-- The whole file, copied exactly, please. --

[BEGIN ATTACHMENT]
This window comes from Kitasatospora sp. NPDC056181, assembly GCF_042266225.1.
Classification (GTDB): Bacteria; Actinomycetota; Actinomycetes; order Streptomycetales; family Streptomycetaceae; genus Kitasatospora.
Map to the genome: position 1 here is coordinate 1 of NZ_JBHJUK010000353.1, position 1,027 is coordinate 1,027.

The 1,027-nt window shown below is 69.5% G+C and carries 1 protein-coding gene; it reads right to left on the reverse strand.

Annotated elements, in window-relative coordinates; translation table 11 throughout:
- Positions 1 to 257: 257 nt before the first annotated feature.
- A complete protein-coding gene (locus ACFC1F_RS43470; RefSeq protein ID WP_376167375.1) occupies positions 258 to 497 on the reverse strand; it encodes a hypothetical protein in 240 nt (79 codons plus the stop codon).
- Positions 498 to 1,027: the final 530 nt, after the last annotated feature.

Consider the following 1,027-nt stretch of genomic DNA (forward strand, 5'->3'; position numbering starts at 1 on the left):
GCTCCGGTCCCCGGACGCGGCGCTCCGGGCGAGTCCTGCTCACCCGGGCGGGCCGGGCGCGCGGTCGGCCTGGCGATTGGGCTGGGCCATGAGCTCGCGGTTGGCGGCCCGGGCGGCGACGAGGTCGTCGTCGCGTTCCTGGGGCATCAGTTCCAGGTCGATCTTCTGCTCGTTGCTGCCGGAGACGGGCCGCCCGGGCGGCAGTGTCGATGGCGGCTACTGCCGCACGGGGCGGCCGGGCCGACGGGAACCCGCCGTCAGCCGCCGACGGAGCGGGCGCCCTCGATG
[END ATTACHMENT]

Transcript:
This window comes from Kitasatospora sp. NPDC056181, assembly GCF_042266225.1.
Classification (GTDB): Bacteria; Actinomycetota; Actinomycetes; order Streptomycetales; family Streptomycetaceae; genus Kitasatospora.
Map to the genome: position 1 here is coordinate 1 of NZ_JBHJUK010000353.1, position 1,027 is coordinate 1,027.

The 1,027-nt window shown below is 69.5% G+C and carries 1 protein-coding gene; it reads right to left on the reverse strand.

Annotated elements, in window-relative coordinates; translation table 11 throughout:
- Positions 1 to 257: 257 nt before the first annotated feature.
- A complete protein-coding gene (locus ACFC1F_RS43470; RefSeq protein ID WP_376167375.1) occupies positions 258 to 497 on the reverse strand; it encodes a hypothetical protein in 240 nt (79 codons plus the stop codon).
- Positions 498 to 1,027: the final 530 nt, after the last annotated feature.

Consider the following 1,027-nt stretch of genomic DNA (forward strand, 5'->3'; position numbering starts at 1 on the left):
GCTCCGGTCCCCGGACGCGGCGCTCCGGGCGAGTCCTGCTCACCCGGGCGGGCCGGGCGCGCGGTCGGCCTGGCGATTGGGCTGGGCCATGAGCTCGCGGTTGGCGGCCCGGGCGGCGACGAGGTCGTCGTCGCGTTCCTGGGGCATCAGTTCCAGGTCGATCTTCTGCTCGTTGCTGCCGGAGACGGGCCGCCCGGGCGGCAGTGTCGATGGCGGCTACTGCCGCACGGGGCGGCCGGGCCGACGGGAACCCGCCGTCAGCCGCCGACGGAGCGGGCGCCCTCGATG